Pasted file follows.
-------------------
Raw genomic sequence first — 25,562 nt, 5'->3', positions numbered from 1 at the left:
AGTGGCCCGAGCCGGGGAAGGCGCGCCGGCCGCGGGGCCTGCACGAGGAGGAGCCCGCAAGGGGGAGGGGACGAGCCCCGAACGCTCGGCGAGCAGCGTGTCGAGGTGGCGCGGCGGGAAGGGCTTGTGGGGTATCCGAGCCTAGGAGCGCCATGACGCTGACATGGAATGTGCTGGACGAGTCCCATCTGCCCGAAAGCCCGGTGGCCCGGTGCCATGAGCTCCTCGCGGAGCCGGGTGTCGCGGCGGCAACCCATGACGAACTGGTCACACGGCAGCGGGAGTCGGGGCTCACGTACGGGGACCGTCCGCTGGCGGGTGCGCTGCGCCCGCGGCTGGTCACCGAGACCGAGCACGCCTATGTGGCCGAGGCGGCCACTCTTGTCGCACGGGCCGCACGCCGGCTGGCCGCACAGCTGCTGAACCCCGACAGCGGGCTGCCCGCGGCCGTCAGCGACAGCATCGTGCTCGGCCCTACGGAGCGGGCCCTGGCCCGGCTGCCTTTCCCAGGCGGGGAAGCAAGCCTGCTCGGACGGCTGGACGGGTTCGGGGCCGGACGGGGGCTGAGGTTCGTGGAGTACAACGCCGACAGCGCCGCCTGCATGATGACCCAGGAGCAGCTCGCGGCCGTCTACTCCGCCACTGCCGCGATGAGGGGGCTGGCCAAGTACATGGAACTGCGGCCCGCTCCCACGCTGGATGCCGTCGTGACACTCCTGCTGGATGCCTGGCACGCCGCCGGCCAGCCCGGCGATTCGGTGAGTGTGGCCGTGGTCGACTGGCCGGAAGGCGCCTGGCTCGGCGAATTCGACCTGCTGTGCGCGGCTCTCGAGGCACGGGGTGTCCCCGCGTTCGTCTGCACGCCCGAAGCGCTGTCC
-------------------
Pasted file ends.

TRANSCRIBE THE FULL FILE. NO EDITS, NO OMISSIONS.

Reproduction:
Raw genomic sequence first — 25,562 nt, 5'->3', positions numbered from 1 at the left:
AGTGGCCCGAGCCGGGGAAGGCGCGCCGGCCGCGGGGCCTGCACGAGGAGGAGCCCGCAAGGGGGAGGGGACGAGCCCCGAACGCTCGGCGAGCAGCGTGTCGAGGTGGCGCGGCGGGAAGGGCTTGTGGGGTATCCGAGCCTAGGAGCGCCATGACGCTGACATGGAATGTGCTGGACGAGTCCCATCTGCCCGAAAGCCCGGTGGCCCGGTGCCATGAGCTCCTCGCGGAGCCGGGTGTCGCGGCGGCAACCCATGACGAACTGGTCACACGGCAGCGGGAGTCGGGGCTCACGTACGGGGACCGTCCGCTGGCGGGTGCGCTGCGCCCGCGGCTGGTCACCGAGACCGAGCACGCCTATGTGGCCGAGGCGGCCACTCTTGTCGCACGGGCCGCACGCCGGCTGGCCGCACAGCTGCTGAACCCCGACAGCGGGCTGCCCGCGGCCGTCAGCGACAGCATCGTGCTCGGCCCTACGGAGCGGGCCCTGGCCCGGCTGCCTTTCCCAGGCGGGGAAGCAAGCCTGCTCGGACGGCTGGACGGGTTCGGGGCCGGACGGGGGCTGAGGTTCGTGGAGTACAACGCCGACAGCGCCGCCTGCATGATGACCCAGGAGCAGCTCGCGGCCGTCTACTCCGCCACTGCCGCGATGAGGGGGCTGGCCAAGTACATGGAACTGCGGCCCGCTCCCACGCTGGATGCCGTCGTGACACTCCTGCTGGATGCCTGGCACGCCGCCGGCCAGCCCGGCGATTCGGTGAGTGTGGCCGTGGTCGACTGGCCGGAAGGCGCCTGGCTCGGCGAATTCGACCTGCTGTGCGCGGCTCTCGAGGCACGGGGTGTCCCCGCGTTCGTCTGCACGCCCGAAGCGCTGTCC